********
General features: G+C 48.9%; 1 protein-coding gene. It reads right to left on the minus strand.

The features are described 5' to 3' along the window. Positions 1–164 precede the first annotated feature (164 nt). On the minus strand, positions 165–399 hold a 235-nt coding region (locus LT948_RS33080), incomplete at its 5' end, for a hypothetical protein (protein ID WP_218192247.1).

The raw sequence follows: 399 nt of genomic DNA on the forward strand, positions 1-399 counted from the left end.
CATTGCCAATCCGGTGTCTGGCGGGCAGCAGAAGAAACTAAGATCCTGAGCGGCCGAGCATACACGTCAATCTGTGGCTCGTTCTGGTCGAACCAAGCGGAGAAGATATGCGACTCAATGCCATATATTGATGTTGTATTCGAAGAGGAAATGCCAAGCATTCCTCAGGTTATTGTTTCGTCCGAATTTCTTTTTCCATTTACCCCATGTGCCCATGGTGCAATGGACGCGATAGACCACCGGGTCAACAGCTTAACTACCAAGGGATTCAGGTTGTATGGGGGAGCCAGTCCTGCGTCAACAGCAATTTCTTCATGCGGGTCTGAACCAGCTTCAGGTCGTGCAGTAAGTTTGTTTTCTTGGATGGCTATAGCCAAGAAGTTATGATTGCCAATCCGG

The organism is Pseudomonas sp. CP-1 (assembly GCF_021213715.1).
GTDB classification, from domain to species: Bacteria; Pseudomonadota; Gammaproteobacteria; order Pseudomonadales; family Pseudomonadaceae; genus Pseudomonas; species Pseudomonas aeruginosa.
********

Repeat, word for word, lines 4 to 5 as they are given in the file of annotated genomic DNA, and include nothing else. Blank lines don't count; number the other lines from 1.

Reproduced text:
CATTGCCAATCCGGTGTCTGGCGGGCAGCAGAAGAAACTAAGATCCTGAGCGGCCGAGCATACACGTCAATCTGTGGCTCGTTCTGGTCGAACCAAGCGGAGAAGATATGCGACTCAATGCCATATATTGATGTTGTATTCGAAGAGGAAATGCCAAGCATTCCTCAGGTTATTGTTTCGTCCGAATTTCTTTTTCCATTTACCCCATGTGCCCATGGTGCAATGGACGCGATAGACCACCGGGTCAACAGCTTAACTACCAAGGGATTCAGGTTGTATGGGGGAGCCAGTCCTGCGTCAACAGCAATTTCTTCATGCGGGTCTGAACCAGCTTCAGGTCGTGCAGTAAGTTTGTTTTCTTGGATGGCTATAGCCAAGAAGTTATGATTGCCAATCCGG

The organism is Pseudomonas sp. CP-1 (assembly GCF_021213715.1).